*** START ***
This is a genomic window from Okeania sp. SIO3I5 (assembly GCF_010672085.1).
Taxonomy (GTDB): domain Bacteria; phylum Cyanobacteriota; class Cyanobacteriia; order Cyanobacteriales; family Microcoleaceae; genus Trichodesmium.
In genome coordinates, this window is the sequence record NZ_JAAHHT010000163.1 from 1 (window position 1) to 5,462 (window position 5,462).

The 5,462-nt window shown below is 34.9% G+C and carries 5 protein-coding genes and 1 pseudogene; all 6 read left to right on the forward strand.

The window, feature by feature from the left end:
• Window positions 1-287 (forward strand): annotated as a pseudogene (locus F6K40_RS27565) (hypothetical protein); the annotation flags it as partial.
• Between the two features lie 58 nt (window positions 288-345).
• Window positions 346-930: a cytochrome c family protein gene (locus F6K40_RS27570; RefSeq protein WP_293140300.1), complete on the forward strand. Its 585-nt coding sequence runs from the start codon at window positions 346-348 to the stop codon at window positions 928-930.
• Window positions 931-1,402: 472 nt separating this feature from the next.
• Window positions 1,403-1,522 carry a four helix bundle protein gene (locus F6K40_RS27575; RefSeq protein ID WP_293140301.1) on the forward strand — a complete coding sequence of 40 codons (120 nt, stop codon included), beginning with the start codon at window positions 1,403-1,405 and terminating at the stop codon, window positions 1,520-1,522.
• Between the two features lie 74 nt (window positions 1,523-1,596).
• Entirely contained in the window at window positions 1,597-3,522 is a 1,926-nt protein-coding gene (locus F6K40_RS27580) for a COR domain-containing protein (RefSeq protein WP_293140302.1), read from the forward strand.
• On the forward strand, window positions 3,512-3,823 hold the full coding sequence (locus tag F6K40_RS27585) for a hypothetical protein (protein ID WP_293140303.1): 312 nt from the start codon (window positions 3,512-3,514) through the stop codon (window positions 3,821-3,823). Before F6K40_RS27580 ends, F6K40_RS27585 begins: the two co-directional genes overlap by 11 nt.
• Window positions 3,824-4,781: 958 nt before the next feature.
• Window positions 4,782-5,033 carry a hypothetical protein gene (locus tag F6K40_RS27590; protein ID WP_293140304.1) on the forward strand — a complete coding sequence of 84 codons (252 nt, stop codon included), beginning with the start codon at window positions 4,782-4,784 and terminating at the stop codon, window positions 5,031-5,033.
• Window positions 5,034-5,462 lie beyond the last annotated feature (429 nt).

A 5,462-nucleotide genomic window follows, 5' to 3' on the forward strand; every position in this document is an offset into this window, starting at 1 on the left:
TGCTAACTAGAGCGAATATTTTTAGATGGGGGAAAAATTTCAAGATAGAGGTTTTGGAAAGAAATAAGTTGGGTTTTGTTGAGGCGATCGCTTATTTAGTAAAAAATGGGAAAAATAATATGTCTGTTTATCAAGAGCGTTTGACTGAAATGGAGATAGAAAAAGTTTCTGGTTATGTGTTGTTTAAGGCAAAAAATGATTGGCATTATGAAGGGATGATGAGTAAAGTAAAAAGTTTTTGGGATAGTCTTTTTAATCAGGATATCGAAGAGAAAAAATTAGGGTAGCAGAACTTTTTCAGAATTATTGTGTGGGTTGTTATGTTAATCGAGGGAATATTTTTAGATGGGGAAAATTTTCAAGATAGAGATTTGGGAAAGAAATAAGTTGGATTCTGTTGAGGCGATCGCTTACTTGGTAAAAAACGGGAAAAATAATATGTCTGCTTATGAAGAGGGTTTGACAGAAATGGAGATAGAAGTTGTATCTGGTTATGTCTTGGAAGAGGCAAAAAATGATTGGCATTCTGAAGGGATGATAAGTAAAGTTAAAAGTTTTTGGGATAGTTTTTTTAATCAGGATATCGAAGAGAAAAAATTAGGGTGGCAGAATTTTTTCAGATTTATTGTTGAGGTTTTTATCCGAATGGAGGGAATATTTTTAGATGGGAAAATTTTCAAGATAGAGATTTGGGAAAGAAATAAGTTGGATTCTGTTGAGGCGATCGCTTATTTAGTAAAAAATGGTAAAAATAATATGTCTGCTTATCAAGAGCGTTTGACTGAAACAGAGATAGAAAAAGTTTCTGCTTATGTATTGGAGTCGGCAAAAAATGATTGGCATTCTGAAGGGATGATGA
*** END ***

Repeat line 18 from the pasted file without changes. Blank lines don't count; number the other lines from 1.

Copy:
TGCTAACTAGAGCGAATATTTTTAGATGGGGGAAAAATTTCAAGATAGAGGTTTTGGAAAGAAATAAGTTGGGTTTTGTTGAGGCGATCGCTTATTTAGTAAAAAATGGGAAAAATAATATGTCTGTTTATCAAGAGCGTTTGACTGAAATGGAGATAGAAAAAGTTTCTGGTTATGTGTTGTTTAAGGCAAAAAATGATTGGCATTATGAAGGGATGATGAGTAAAGTAAAAAGTTTTTGGGATAGTCTTTTTAATCAGGATATCGAAGAGAAAAAATTAGGGTAGCAGAACTTTTTCAGAATTATTGTGTGGGTTGTTATGTTAATCGAGGGAATATTTTTAGATGGGGAAAATTTTCAAGATAGAGATTTGGGAAAGAAATAAGTTGGATTCTGTTGAGGCGATCGCTTACTTGGTAAAAAACGGGAAAAATAATATGTCTGCTTATGAAGAGGGTTTGACAGAAATGGAGATAGAAGTTGTATCTGGTTATGTCTTGGAAGAGGCAAAAAATGATTGGCATTCTGAAGGGATGATAAGTAAAGTTAAAAGTTTTTGGGATAGTTTTTTTAATCAGGATATCGAAGAGAAAAAATTAGGGTGGCAGAATTTTTTCAGATTTATTGTTGAGGTTTTTATCCGAATGGAGGGAATATTTTTAGATGGGAAAATTTTCAAGATAGAGATTTGGGAAAGAAATAAGTTGGATTCTGTTGAGGCGATCGCTTATTTAGTAAAAAATGGTAAAAATAATATGTCTGCTTATCAAGAGCGTTTGACTGAAACAGAGATAGAAAAAGTTTCTGCTTATGTATTGGAGTCGGCAAAAAATGATTGGCATTCTGAAGGGATGATGA